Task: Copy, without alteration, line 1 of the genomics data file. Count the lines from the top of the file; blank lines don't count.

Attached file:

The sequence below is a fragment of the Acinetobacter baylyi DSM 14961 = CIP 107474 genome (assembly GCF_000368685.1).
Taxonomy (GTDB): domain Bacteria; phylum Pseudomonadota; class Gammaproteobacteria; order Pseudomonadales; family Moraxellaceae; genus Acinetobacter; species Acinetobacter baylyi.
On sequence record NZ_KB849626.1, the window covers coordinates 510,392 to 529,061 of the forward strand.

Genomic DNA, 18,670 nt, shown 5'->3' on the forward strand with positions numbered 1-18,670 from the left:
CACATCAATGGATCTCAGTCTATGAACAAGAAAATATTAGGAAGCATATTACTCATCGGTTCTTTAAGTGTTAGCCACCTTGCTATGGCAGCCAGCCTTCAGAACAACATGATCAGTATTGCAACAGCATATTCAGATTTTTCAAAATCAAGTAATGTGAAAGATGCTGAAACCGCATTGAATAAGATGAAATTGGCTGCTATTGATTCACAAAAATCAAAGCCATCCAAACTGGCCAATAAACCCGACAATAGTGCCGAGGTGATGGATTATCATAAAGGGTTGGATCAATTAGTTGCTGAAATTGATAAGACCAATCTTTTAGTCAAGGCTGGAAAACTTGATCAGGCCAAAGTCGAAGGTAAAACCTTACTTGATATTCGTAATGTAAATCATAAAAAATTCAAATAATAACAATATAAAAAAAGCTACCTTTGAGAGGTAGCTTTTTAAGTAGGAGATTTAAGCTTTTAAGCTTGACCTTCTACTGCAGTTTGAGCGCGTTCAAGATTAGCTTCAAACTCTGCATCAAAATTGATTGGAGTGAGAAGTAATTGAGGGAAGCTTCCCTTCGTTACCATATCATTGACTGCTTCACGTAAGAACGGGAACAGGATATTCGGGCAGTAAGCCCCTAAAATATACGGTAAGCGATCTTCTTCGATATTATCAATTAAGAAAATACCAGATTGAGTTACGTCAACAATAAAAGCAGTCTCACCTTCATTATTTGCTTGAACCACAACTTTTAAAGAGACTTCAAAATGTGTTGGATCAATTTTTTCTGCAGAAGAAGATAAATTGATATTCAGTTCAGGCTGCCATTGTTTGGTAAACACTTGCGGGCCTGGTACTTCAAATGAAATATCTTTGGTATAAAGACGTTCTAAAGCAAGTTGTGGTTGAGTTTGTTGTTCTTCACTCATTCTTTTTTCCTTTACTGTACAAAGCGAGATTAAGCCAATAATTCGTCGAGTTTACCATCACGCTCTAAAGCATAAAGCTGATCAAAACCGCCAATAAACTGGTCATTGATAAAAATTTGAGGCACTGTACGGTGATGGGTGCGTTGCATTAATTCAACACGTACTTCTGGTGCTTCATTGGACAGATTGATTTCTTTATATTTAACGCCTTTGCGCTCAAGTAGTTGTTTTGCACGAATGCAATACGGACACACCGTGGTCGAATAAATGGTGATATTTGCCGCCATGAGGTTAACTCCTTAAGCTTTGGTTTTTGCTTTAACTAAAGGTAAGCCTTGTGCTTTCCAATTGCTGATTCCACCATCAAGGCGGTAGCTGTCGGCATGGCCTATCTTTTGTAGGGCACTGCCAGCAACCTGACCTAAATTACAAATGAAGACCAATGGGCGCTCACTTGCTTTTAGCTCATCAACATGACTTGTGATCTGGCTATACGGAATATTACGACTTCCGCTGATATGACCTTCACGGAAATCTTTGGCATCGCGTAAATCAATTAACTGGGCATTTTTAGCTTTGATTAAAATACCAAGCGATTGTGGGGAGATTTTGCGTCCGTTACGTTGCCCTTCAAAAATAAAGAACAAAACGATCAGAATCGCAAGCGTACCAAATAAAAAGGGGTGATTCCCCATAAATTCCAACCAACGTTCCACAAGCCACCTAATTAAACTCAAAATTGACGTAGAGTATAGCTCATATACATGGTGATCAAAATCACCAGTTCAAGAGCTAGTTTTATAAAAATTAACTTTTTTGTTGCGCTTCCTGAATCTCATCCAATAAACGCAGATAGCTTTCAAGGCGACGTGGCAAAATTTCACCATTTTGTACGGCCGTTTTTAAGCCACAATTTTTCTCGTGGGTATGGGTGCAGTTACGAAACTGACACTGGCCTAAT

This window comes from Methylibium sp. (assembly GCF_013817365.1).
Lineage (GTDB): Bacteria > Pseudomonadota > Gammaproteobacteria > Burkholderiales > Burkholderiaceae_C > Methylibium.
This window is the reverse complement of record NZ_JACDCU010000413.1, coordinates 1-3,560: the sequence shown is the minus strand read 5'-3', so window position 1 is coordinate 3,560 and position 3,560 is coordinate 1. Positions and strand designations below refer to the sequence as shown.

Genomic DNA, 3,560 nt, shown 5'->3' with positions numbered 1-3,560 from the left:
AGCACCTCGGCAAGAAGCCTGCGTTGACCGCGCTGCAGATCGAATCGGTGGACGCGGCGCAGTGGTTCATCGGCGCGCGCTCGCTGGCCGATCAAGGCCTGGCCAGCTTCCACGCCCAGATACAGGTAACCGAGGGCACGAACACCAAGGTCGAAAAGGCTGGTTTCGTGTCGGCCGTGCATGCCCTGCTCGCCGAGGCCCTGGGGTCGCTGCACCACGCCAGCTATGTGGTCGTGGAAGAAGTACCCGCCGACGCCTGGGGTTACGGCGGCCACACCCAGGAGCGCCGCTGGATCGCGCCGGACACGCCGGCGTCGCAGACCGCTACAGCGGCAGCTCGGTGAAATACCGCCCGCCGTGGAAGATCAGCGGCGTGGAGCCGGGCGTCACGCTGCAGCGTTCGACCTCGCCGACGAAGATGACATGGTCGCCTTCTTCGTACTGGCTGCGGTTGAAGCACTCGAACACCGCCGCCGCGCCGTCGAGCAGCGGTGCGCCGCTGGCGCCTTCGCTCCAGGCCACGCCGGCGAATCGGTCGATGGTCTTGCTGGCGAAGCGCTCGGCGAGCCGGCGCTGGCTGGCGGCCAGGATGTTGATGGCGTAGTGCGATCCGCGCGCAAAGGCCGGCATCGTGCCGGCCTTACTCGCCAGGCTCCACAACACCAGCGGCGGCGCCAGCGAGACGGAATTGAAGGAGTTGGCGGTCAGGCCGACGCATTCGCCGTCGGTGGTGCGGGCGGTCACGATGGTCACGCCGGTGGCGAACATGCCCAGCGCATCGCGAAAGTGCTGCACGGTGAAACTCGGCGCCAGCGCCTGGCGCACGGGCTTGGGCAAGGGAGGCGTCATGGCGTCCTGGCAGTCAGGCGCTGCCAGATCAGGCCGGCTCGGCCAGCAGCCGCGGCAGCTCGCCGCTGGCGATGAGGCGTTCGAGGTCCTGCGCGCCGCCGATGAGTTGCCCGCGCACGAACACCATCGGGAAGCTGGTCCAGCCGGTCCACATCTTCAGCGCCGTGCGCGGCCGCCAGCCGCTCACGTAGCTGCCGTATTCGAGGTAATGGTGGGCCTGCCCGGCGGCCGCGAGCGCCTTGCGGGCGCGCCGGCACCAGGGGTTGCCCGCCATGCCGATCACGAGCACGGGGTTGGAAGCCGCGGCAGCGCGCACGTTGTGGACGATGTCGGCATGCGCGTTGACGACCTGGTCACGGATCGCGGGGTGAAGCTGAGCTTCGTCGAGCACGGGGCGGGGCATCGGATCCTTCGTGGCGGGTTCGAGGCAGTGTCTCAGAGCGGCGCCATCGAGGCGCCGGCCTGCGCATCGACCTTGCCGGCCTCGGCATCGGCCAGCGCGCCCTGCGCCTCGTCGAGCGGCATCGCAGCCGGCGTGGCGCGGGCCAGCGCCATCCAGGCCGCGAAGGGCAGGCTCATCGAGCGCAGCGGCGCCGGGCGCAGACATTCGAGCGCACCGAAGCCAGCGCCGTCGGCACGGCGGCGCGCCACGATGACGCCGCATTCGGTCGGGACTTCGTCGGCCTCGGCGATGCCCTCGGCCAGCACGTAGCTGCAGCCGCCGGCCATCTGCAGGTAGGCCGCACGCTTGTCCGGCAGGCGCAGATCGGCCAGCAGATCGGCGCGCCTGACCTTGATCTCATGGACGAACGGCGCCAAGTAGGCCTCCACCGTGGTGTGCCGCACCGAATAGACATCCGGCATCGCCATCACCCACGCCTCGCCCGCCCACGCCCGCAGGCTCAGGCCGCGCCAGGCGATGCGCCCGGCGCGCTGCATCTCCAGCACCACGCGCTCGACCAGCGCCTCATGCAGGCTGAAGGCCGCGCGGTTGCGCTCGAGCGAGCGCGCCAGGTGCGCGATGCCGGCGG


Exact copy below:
The sequence below is a fragment of the Acinetobacter baylyi DSM 14961 = CIP 107474 genome (assembly GCF_000368685.1).